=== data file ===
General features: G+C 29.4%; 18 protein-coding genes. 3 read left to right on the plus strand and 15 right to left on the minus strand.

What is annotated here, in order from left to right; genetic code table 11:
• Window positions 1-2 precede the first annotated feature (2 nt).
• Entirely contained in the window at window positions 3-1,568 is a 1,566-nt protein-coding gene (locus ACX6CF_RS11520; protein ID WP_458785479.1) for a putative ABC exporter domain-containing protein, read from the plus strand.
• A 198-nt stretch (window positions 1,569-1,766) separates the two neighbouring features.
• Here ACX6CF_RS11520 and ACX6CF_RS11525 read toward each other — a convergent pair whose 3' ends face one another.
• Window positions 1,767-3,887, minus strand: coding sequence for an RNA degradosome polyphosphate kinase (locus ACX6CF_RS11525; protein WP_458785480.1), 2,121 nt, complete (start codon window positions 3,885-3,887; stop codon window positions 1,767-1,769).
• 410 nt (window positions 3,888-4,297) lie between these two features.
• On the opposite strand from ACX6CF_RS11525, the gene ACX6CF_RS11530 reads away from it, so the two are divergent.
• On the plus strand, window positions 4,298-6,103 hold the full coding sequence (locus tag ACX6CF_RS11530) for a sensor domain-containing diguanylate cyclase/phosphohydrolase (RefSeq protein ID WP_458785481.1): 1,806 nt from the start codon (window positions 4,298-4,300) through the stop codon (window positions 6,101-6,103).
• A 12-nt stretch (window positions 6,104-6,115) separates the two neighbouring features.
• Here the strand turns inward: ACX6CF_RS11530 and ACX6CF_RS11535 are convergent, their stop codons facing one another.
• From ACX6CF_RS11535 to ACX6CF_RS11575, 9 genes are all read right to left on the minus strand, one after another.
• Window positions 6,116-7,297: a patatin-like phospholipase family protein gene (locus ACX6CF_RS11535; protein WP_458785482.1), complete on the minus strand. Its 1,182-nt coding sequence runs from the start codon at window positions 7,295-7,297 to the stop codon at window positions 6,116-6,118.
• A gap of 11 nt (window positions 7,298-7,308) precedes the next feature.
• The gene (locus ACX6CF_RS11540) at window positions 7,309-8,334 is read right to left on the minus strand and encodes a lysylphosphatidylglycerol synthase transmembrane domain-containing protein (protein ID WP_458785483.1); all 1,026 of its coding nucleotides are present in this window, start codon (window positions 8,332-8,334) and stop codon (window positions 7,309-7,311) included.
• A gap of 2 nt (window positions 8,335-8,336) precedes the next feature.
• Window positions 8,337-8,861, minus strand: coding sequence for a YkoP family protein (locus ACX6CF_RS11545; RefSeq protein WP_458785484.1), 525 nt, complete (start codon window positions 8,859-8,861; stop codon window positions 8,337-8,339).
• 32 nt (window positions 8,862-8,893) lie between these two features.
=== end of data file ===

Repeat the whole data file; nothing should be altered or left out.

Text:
General features: G+C 29.4%; 18 protein-coding genes. 3 read left to right on the plus strand and 15 right to left on the minus strand.

What is annotated here, in order from left to right; genetic code table 11:
• Window positions 1-2 precede the first annotated feature (2 nt).
• Entirely contained in the window at window positions 3-1,568 is a 1,566-nt protein-coding gene (locus ACX6CF_RS11520; protein ID WP_458785479.1) for a putative ABC exporter domain-containing protein, read from the plus strand.
• A 198-nt stretch (window positions 1,569-1,766) separates the two neighbouring features.
• Here ACX6CF_RS11520 and ACX6CF_RS11525 read toward each other — a convergent pair whose 3' ends face one another.
• Window positions 1,767-3,887, minus strand: coding sequence for an RNA degradosome polyphosphate kinase (locus ACX6CF_RS11525; protein WP_458785480.1), 2,121 nt, complete (start codon window positions 3,885-3,887; stop codon window positions 1,767-1,769).
• 410 nt (window positions 3,888-4,297) lie between these two features.
• On the opposite strand from ACX6CF_RS11525, the gene ACX6CF_RS11530 reads away from it, so the two are divergent.
• On the plus strand, window positions 4,298-6,103 hold the full coding sequence (locus tag ACX6CF_RS11530) for a sensor domain-containing diguanylate cyclase/phosphohydrolase (RefSeq protein ID WP_458785481.1): 1,806 nt from the start codon (window positions 4,298-4,300) through the stop codon (window positions 6,101-6,103).
• A 12-nt stretch (window positions 6,104-6,115) separates the two neighbouring features.
• Here the strand turns inward: ACX6CF_RS11530 and ACX6CF_RS11535 are convergent, their stop codons facing one another.
• From ACX6CF_RS11535 to ACX6CF_RS11575, 9 genes are all read right to left on the minus strand, one after another.
• Window positions 6,116-7,297: a patatin-like phospholipase family protein gene (locus ACX6CF_RS11535; protein WP_458785482.1), complete on the minus strand. Its 1,182-nt coding sequence runs from the start codon at window positions 7,295-7,297 to the stop codon at window positions 6,116-6,118.
• A gap of 11 nt (window positions 7,298-7,308) precedes the next feature.
• The gene (locus ACX6CF_RS11540) at window positions 7,309-8,334 is read right to left on the minus strand and encodes a lysylphosphatidylglycerol synthase transmembrane domain-containing protein (protein ID WP_458785483.1); all 1,026 of its coding nucleotides are present in this window, start codon (window positions 8,332-8,334) and stop codon (window positions 7,309-7,311) included.
• A gap of 2 nt (window positions 8,335-8,336) precedes the next feature.
• Window positions 8,337-8,861, minus strand: coding sequence for a YkoP family protein (locus ACX6CF_RS11545; RefSeq protein WP_458785484.1), 525 nt, complete (start codon window positions 8,859-8,861; stop codon window positions 8,337-8,339).
• 32 nt (window positions 8,862-8,893) lie between these two features.